G.R. No. L-11491, 23 August 1918, 38 Phil 501
On January 24, 1911, herein plaintiff-appellant Andress Quiroga and J. Parsons, both merchants, entered into a contract, for the exclusive sale of “Quiroga” Beds in the Visayan Islands. It was agreed, among others, that Andres Quiroga grants the exclusive right to sell his beds in the Visayan Islands to J.Parsons, subject to some conditions provided in the contract. Likewise, it was agreed that.
In compensation for the expenses of advertisement which, for the benefit of both contracting parties, Mr. Parsons may find himself obliged to make, Mr. Quiroga assumes the obligation to offer and give the preference to Mr. Parsons in case anyone should apply for the exclusive agency for any island not comprised with the Visayan group; and that, Mr. Parsons may sell, or establish branches of his agency forte sale of “Quiroga” beds in all the towns of the Archipelago where there are no exclusive agents, and shall immediately report such action to Mr. Quiroga for his approval.
Plaintiff filed a complaint, alleging that the defendant violated the following obligations: not to sell the beds at higher prices than those of the invoices; to have an open establishment in Iloilo; itself to conduct the agency; to keep the beds on public exhibition, and to pay for the advertisement expenses for the same; and to order the beds by the dozen and in no other manner. He alleged that the defendant washes agent for the sale of his beds in Iloilo, and that said obligations are implied in a contract of commercial agency.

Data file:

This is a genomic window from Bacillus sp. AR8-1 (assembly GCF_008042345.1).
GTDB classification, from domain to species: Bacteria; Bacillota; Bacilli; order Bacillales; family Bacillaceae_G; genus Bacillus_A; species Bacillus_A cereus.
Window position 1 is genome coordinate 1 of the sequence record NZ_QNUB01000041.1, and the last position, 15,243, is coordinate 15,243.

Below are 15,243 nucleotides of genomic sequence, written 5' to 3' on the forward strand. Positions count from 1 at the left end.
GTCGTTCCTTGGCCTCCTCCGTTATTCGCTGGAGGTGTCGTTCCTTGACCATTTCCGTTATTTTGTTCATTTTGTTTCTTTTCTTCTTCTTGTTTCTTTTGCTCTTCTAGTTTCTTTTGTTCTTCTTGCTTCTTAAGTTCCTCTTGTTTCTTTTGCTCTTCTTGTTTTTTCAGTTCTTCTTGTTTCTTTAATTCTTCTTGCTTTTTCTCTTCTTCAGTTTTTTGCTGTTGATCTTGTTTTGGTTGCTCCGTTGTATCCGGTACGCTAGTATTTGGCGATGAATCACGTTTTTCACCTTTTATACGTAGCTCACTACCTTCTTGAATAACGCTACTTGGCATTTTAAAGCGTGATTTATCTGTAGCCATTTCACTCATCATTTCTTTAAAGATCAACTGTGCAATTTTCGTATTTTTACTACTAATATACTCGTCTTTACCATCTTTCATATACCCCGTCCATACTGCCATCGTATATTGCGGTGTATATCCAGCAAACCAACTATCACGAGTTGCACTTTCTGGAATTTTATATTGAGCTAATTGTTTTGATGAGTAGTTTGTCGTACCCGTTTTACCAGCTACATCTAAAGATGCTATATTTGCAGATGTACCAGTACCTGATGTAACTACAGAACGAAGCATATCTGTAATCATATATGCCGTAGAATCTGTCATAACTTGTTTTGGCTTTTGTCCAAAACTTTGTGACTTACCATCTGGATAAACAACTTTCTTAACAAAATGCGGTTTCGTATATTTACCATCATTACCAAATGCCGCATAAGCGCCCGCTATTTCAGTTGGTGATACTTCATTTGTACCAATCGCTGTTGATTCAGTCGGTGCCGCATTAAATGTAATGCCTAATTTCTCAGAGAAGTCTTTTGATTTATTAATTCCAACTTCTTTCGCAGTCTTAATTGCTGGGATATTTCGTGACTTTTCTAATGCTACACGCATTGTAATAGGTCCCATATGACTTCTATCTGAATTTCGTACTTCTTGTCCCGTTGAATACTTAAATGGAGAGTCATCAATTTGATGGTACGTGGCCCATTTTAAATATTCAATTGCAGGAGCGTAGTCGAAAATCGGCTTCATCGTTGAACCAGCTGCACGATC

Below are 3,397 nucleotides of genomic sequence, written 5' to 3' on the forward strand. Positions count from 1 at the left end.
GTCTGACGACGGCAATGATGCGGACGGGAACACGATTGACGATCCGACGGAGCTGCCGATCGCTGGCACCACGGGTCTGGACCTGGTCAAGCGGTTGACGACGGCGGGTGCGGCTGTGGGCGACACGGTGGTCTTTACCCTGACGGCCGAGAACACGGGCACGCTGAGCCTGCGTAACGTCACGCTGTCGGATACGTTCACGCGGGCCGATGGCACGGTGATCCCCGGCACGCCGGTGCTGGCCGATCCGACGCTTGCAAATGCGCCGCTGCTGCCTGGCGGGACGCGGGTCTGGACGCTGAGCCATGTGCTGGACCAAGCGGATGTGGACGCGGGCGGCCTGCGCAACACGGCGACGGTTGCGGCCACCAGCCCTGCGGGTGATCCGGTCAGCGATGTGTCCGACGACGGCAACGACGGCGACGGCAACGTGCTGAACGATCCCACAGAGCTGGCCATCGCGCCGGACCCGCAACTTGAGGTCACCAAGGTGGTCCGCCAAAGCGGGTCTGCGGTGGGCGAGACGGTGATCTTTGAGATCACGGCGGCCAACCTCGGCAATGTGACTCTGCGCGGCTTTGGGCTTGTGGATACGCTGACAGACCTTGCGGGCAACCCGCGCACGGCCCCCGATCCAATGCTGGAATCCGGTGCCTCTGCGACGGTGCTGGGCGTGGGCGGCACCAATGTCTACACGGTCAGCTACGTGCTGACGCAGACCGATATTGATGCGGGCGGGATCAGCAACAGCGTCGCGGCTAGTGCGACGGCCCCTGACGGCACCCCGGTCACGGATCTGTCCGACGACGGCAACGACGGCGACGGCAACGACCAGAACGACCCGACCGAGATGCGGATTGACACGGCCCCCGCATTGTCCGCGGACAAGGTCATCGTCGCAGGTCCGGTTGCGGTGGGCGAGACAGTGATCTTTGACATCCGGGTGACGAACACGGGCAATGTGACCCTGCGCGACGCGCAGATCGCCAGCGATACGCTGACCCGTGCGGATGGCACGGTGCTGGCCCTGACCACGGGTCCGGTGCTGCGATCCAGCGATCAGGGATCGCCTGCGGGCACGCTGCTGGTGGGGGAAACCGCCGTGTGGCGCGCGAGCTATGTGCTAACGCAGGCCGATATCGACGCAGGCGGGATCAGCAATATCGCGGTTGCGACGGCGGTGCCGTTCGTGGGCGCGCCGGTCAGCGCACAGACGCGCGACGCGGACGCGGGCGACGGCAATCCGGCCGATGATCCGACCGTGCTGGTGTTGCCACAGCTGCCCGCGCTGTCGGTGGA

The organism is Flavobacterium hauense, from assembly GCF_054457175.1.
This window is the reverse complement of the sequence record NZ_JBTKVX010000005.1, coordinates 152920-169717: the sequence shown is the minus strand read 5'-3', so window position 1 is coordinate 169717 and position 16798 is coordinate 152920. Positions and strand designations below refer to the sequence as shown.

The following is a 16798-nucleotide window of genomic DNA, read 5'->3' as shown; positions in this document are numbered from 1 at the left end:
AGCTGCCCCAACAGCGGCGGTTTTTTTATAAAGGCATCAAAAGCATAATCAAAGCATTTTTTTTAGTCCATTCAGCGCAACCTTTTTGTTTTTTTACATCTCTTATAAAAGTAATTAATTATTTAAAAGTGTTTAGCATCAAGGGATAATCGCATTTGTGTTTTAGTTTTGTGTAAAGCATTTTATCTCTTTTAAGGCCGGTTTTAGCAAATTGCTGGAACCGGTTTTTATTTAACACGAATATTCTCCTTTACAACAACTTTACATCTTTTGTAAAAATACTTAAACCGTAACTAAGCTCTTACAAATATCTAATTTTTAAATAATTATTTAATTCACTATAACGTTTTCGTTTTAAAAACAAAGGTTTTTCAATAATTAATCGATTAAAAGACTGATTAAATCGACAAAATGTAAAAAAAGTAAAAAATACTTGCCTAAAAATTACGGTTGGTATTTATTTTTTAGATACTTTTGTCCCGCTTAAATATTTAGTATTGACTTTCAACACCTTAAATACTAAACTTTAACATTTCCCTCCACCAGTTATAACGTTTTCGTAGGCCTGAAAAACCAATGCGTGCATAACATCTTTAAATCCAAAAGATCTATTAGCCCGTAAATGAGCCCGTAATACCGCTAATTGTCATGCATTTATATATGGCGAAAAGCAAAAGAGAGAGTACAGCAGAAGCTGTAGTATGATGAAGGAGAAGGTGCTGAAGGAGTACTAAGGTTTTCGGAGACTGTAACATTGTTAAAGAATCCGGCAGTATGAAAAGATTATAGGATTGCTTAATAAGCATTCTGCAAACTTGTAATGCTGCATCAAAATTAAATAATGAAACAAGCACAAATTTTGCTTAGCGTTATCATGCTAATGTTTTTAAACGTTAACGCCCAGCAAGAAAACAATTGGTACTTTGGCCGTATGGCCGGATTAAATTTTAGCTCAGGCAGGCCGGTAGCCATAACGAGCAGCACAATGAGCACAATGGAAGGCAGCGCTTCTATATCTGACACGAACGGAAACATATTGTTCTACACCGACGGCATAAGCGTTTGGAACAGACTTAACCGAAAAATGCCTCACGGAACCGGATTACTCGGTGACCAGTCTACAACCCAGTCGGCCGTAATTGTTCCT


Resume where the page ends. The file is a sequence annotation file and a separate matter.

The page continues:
Whether the defendant, by reason of the contract hereinbefore transcribed, was an agent of the plaintiff for the sale of his beds.
No. In order to classify a contract, due regard must be given to its essential clauses.
In the contract in question, there was the obligation on the part of the plaintiff to supply the beds, and, on the part of the defendant, to pay their price. These features exclude the legal conception of an agency or order to sell whereby the mandatory or agent received the thing to sell it, and does not pay its price, but delivers tithe principal the price he obtains from the sale of the thing to a third person, and if he does not succeeding selling it, he returns it.
By virtue of the contract between the plaintiff and the defendant, the latter, on receiving the beds, was necessarily obliged to pay their price within the term fixed, without any other consideration and regardless as to whether he had or had not sold the beds.
In respect to the defendant’s obligation to order by the dozen, the only one expressly imposed by the contract, the effect of its breach would only entitle the plaintiff to disregard the orders which the defendant might place under other conditions; but if the plaintiff consents to fill them, he waives his right and cannot complain for having acted thus at his own free will.
*Case digest by Paul Jason G. Acasio, JD-IV, Andres Bonifacio Law School, SY 2019-2020